Untitled
Untitled

Don't Ask, Do Tell

Okay, so you've come out to your friends, your family, and your workmates. That just leaves everyone else you'll ever meet
Feature by Kirsty Logan.
Published 03 January 2010

Like most lesbians, I don’t look stereotypically gay, which can lead to some confusing exchanges. Working in a tea-shop – the type that sells tea in pots, scrambled eggs on toast, and buttered scones – I often have to force my way through conversations with sleazy old men customers. The ones about the terrible weather or how there's never anything good on television are bearable, but sometimes it gets worse. A recent example went like this:

Pensioner: So darling, do you have a boyfriend?
Me: Well, I have a girlfriend.
Pensioner: A boyfriend?
Me: Girlfriend.
Pensioner: Boyfriend?
Me: Girl. Friend.
Pensioner: Boy. Friend?
Me: Yes, OK then.

He paid for his coffee and shuffled out, and I was left feeling vaguely uncomfortable. The man’s misunderstanding was totally logical – after all, I hadn’t been wearing my 'I (heart) kd lang' badge or groping my fellow waitresses’ bottoms. I don’t blame a pensioner for not being au fait with the intricacies of modern-day queer sexuality, but I do blame myself for letting his assumption slide. Would it really have been so difficult for me to say the word 'lesbian'? Would it really have been so difficult for him to understand? The worst part is, it wasn’t the first time.

I also didn’t correct the letting agent who kept referring to my girlfriend as my ‘friend’, or the removal guy who repeatedly asked me if my boyfriend was going to be there to help him carry my couch down the stairs until I finally said "Yes, my boyfriend will be there. Except that he has breasts and a vagina and is a woman. Which is why I keep saying 'girlfriend', not 'boyfriend'. And using the pronoun ‘she’, not ‘he’." I only wish I’d actually said it out loud.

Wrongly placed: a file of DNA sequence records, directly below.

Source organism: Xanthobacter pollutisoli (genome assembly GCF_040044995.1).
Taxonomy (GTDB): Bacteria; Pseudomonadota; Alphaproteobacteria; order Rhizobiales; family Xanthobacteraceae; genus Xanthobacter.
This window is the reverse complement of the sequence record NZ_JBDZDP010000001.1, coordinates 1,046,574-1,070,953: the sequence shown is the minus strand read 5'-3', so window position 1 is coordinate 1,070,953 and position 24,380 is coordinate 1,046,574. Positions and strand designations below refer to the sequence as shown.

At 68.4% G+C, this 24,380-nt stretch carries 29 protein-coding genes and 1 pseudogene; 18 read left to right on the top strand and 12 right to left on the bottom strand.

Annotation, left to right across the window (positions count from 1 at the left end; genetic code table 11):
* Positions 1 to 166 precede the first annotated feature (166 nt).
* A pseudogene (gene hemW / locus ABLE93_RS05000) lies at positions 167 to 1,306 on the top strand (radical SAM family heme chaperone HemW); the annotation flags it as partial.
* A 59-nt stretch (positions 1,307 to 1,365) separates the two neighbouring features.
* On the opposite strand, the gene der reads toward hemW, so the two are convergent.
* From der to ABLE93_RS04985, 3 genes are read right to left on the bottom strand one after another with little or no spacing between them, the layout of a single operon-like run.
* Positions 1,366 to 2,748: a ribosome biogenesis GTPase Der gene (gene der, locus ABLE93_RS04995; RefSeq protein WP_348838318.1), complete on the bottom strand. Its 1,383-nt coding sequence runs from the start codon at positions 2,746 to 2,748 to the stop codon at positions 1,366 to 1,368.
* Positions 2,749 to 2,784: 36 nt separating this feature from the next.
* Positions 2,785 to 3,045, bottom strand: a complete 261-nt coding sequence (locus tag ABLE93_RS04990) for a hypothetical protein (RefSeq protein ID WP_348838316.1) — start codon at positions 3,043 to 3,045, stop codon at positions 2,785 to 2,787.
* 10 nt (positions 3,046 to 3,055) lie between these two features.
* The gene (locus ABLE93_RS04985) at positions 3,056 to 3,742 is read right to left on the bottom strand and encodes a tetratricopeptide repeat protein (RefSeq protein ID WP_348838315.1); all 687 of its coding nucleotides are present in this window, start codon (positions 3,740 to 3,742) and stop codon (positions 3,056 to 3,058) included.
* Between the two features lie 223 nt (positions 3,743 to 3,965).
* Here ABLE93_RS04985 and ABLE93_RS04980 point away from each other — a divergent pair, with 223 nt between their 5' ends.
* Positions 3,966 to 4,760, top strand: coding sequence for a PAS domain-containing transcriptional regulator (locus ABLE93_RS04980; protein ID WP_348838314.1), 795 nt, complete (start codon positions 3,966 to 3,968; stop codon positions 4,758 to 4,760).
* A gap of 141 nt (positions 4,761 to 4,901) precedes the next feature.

I’m not ashamed of my orientation or my girlfriend: I hold her hand walking down the street, I kiss her in restaurants, I tick the LGBT box on those overly-personal questionnaires. But I don’t feel the need to introduce my sexuality into every exchange I have. "Hi, I’m Kirsty and I’ll be your queer waitress this evening." "Hi, I’d like to pay this cheque into my account, and I also like to have sex with girls." I am proud of my sexuality, but I don’t think it’s the most important thing about me, so I usually just shut up about it.

Lately I’ve been thinking: when should I mention it? In response to a direct question, sure. But what about those passing moments, the constant assumption of heterosexuality? I don’t blame people for assuming I’m straight; after all, most people are. What bothers me is my own reluctance to correct them.

The type of person who has trouble understanding that I’m queer – the sleazy pensioner, for example – is the type of person who thinks lesbian stereotypes are accurate. A girl who wears make-up and shaves her legs can’t be a lesbian, and we’re all just waiting for the right man to come along. Surely these are exactly the people who need to know that we don’t fit into those ridiculous checklists. These are exactly the people I should be telling that I am queer and proud, so they can see that not all of us (in fact, very few of us) conform to the stereotypes.